How to Save Money with Proper Waste Classification

Medical waste disposal in hospitals

(image credit Stephen Witherden – Medical Waste. Sous licence CC BY 2.0 via Wikimedia Commons)

It’s no secret that the disposal of medical waste can be expensive. Costs continue to grow based on our aging population and an increase in health care services. For this reason, numerous institutions are in search of ways to save that do not compromise environmental laws.

Luckily, there is a simple solution and it doesn’t require a financial investment. By properly classifying your facility’s medical waste, you can significantly conserve on expenditures.

While this method sounds straightforward in practice, however, it can still be difficult to break bad habits. But once you train your staff to segregate medical waste correctly, you will see your disposal costs start to decrease.

Overuse of Red Bags

A busy doctor’s office can mean it’s often easier to take shortcuts when it comes to getting rid of waste. Some facilities have more red bags readily available than regular trashcans. This reality can encourage members of your staff to put generic waste in red bags instead of separating them into appropriate categories.

In addition, certain individuals may deliberately place all garbage in red bags just to be safe. Again, this tendency is wasteful, even though it may provide peace of mind. But the liberal use of red bags is a common mistake and can be corrected with some clarifications.

The bottom line is that you need to educate your employees about what belongs in red bags and what should be put in generic trash bins. Once you get your staff into the habit of segregating the medical waste your office generates, you will see substantial savings.

Items Classified as Medical Waste

A logical way to train your staff on true medical waste is to provide a list of items that should be put in red bags. Basically, medical waste is defined as anything that contains large amounts of blood or Other Potentially Infectious Materials (OPIM). These items include:

  •          Semen and vaginal fluids
  •          Saliva due to dental work
  •          Cerebrospinal fluid, synovial fluid, pericardial fluid and pleural fluid, peritoneal and amniotic              fluid
  •          Bodily fluids that include blood
  •          Unfixed human or animal tissue or organs

In addition, materials that have certain common characteristics are viewed as medical waste. These items include:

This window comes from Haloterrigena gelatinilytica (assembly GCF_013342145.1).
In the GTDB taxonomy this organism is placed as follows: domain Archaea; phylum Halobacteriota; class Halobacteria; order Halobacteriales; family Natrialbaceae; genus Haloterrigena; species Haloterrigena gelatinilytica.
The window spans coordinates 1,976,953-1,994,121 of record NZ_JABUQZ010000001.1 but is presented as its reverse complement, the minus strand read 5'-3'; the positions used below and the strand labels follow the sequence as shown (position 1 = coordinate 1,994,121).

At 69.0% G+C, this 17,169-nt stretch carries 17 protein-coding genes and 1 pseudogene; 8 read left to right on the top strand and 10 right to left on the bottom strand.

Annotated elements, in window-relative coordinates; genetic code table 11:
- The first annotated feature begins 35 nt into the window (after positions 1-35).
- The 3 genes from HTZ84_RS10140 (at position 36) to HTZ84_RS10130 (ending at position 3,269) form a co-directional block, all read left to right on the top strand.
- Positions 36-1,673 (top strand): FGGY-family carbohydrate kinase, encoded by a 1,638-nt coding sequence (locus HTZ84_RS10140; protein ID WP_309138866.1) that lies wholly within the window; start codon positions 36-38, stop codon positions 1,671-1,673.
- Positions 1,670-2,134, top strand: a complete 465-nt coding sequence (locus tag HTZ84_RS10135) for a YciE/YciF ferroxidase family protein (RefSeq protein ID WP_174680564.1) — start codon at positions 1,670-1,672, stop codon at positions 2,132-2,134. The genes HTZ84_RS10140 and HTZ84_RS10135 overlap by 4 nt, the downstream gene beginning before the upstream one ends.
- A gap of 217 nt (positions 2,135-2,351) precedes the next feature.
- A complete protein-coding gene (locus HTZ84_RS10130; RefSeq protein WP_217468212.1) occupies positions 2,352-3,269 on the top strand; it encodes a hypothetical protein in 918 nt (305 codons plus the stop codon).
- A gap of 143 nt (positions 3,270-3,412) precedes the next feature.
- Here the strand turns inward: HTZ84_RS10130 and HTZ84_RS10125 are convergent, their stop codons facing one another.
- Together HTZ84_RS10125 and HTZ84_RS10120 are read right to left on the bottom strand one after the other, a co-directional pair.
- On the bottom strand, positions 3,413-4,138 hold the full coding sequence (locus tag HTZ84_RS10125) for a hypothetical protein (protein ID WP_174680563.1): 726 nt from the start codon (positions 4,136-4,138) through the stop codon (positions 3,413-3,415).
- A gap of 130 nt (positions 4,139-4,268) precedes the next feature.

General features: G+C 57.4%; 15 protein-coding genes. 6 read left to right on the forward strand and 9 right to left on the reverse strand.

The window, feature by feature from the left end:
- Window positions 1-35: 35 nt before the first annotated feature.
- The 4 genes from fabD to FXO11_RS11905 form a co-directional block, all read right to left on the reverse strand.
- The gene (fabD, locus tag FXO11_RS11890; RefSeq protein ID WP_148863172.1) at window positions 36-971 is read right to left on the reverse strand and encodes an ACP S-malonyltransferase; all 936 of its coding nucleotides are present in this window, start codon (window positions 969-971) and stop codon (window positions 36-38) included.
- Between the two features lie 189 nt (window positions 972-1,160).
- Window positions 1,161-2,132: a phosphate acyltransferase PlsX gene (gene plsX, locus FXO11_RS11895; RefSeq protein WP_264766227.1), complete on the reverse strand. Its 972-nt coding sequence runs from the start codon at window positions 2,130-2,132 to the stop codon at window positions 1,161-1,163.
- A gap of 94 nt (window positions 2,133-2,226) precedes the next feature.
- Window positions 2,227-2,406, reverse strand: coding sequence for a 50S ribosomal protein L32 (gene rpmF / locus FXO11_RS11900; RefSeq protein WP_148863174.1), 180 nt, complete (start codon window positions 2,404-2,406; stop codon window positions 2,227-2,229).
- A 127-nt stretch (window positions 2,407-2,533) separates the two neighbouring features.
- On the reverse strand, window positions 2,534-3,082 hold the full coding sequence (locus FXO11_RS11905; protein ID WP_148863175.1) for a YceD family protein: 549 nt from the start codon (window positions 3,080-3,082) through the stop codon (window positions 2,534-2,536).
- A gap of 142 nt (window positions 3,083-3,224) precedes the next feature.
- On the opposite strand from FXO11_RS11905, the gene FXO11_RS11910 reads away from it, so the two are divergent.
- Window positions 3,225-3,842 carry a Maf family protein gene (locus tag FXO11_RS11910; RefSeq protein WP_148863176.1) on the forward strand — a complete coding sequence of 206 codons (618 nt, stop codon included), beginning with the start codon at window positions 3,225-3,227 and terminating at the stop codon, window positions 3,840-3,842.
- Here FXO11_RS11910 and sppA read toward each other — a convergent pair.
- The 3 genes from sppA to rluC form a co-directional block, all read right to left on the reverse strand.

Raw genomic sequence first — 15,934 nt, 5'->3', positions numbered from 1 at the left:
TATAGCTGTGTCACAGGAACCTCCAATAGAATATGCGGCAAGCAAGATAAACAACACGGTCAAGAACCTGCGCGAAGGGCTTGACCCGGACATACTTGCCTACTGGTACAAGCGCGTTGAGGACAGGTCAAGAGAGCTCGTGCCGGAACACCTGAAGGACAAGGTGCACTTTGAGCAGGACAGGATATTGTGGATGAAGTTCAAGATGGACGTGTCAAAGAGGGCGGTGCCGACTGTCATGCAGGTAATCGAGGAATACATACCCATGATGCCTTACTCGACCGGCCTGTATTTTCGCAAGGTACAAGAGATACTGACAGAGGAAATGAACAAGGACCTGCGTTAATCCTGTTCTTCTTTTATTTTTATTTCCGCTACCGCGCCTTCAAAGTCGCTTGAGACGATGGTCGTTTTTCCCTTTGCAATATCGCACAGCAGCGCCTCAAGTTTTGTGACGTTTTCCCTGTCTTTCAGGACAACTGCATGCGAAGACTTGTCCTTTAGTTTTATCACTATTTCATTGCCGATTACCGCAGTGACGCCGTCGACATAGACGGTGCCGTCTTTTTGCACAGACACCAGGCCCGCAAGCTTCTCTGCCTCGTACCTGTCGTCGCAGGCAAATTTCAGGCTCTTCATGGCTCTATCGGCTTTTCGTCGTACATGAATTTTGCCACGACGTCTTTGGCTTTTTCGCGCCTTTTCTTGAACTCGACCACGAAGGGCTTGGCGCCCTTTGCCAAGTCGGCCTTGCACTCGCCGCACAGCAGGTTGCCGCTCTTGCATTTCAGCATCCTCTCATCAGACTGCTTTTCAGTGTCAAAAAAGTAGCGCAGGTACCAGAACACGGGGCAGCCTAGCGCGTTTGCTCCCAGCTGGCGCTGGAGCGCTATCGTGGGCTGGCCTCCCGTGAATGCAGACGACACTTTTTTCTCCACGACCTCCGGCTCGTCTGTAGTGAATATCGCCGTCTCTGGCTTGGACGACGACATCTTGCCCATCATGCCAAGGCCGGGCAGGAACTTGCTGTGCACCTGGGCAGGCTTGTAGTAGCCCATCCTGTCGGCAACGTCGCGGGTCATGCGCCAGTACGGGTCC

•          Materials with liquid or semi-liquid blood and OPIM
  •          Materials that can release liquid or semi-liquid blood and OPIM
  •          Items that contain dried or caked blood or OPIM
  •          Sharps that are contaminated with blood or OPIM
  •          Pathological or microbiological wastes

Based on these guidelines, it should be noted that urine and feces are not considered medical waste. Therefore, garbage that contains either one of these materials should not be put in red bags. The same guidance can be applied to soiled (but not bloodied) gloves, table and tray covers and empty medical vials.

Even items that have minute traces of blood or OPIM should not be thrown into red bags. This is because small amounts are not enough to cause contamination when compressed or released. So you can put these items in regular trash bins without further treatment and save room for relevant waste in your red bags.

A good rule of thumb is that if an item is saturated or dripping with blood or OPIM, then it qualifies for red bag disposal.

However, even items that only have tiny amounts of blood or OPIM, they still need to be handled using Universal Precautions.

Review and Revise Procedures

In order to ensure your employees begin separating waste according to proper classifications, it’s essential that you review and revise your office’s procedures. You should also take steps to provide large-mouthed trash bins around your facility as needed. This will lessen the over-reliance on red bags for waste that can be placed with regular garbage.

You may find certain employees are resistant to these changes simply due to ingrained habits. However, by providing detailed training and follow-up, you will be able to help staff members make the transition to proper separation of waste.

In Conclusion

While it may seem difficult to change and enforce your new policies, your office will soon see many financial benefits. Saving red bags for true medical waste will enable you to allocate more money for other important things your office needs. From better equipment to serve your patients to increased salaries for your staff, proper medical waste classification can enhance your facility in many positive ways.




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